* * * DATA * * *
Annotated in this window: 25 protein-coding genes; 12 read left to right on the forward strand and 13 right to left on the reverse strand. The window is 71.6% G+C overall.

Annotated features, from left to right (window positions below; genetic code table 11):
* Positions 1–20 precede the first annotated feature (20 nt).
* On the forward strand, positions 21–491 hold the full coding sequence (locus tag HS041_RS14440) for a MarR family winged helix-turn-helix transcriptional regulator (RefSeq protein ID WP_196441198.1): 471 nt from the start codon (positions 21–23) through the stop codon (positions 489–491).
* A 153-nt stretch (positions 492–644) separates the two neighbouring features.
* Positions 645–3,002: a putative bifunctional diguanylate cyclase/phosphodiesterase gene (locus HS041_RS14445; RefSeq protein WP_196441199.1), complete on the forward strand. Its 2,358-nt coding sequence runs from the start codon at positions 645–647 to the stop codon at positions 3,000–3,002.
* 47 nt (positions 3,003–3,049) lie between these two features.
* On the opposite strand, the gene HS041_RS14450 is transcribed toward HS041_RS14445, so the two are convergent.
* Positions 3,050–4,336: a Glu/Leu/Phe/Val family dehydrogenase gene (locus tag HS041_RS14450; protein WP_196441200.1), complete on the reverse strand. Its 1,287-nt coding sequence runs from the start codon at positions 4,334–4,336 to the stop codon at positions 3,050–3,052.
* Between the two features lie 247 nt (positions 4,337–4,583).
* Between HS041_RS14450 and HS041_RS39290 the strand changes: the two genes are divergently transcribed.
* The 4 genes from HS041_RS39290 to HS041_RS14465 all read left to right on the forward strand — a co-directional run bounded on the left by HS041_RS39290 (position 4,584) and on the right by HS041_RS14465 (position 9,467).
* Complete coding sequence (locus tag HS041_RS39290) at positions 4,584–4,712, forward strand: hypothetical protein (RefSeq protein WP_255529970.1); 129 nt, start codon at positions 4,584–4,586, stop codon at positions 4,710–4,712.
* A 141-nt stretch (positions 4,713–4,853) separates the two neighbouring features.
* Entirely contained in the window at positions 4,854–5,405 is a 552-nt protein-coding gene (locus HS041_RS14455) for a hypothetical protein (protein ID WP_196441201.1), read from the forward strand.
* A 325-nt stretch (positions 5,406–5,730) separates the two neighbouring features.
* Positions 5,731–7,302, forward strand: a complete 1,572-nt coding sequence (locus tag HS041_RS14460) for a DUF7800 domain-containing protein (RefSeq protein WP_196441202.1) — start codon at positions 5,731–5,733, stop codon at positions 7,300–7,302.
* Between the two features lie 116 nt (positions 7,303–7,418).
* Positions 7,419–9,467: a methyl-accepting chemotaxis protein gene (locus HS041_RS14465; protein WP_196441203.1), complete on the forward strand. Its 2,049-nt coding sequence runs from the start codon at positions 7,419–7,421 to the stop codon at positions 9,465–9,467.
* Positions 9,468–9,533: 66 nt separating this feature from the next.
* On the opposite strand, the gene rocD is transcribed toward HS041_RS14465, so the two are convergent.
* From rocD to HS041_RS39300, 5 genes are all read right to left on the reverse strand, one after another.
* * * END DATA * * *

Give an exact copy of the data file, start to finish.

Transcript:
Annotated in this window: 25 protein-coding genes; 12 read left to right on the forward strand and 13 right to left on the reverse strand. The window is 71.6% G+C overall.

Annotated features, from left to right (window positions below; genetic code table 11):
* Positions 1–20 precede the first annotated feature (20 nt).
* On the forward strand, positions 21–491 hold the full coding sequence (locus tag HS041_RS14440) for a MarR family winged helix-turn-helix transcriptional regulator (RefSeq protein ID WP_196441198.1): 471 nt from the start codon (positions 21–23) through the stop codon (positions 489–491).
* A 153-nt stretch (positions 492–644) separates the two neighbouring features.
* Positions 645–3,002: a putative bifunctional diguanylate cyclase/phosphodiesterase gene (locus HS041_RS14445; RefSeq protein WP_196441199.1), complete on the forward strand. Its 2,358-nt coding sequence runs from the start codon at positions 645–647 to the stop codon at positions 3,000–3,002.
* 47 nt (positions 3,003–3,049) lie between these two features.
* On the opposite strand, the gene HS041_RS14450 is transcribed toward HS041_RS14445, so the two are convergent.
* Positions 3,050–4,336: a Glu/Leu/Phe/Val family dehydrogenase gene (locus tag HS041_RS14450; protein WP_196441200.1), complete on the reverse strand. Its 1,287-nt coding sequence runs from the start codon at positions 4,334–4,336 to the stop codon at positions 3,050–3,052.
* Between the two features lie 247 nt (positions 4,337–4,583).
* Between HS041_RS14450 and HS041_RS39290 the strand changes: the two genes are divergently transcribed.
* The 4 genes from HS041_RS39290 to HS041_RS14465 all read left to right on the forward strand — a co-directional run bounded on the left by HS041_RS39290 (position 4,584) and on the right by HS041_RS14465 (position 9,467).
* Complete coding sequence (locus tag HS041_RS39290) at positions 4,584–4,712, forward strand: hypothetical protein (RefSeq protein WP_255529970.1); 129 nt, start codon at positions 4,584–4,586, stop codon at positions 4,710–4,712.
* A 141-nt stretch (positions 4,713–4,853) separates the two neighbouring features.
* Entirely contained in the window at positions 4,854–5,405 is a 552-nt protein-coding gene (locus HS041_RS14455) for a hypothetical protein (protein ID WP_196441201.1), read from the forward strand.
* A 325-nt stretch (positions 5,406–5,730) separates the two neighbouring features.
* Positions 5,731–7,302, forward strand: a complete 1,572-nt coding sequence (locus tag HS041_RS14460) for a DUF7800 domain-containing protein (RefSeq protein WP_196441202.1) — start codon at positions 5,731–5,733, stop codon at positions 7,300–7,302.
* Between the two features lie 116 nt (positions 7,303–7,418).
* Positions 7,419–9,467: a methyl-accepting chemotaxis protein gene (locus HS041_RS14465; protein WP_196441203.1), complete on the forward strand. Its 2,049-nt coding sequence runs from the start codon at positions 7,419–7,421 to the stop codon at positions 9,465–9,467.
* Positions 9,468–9,533: 66 nt separating this feature from the next.
* On the opposite strand, the gene rocD is transcribed toward HS041_RS14465, so the two are convergent.
* From rocD to HS041_RS39300, 5 genes are all read right to left on the reverse strand, one after another.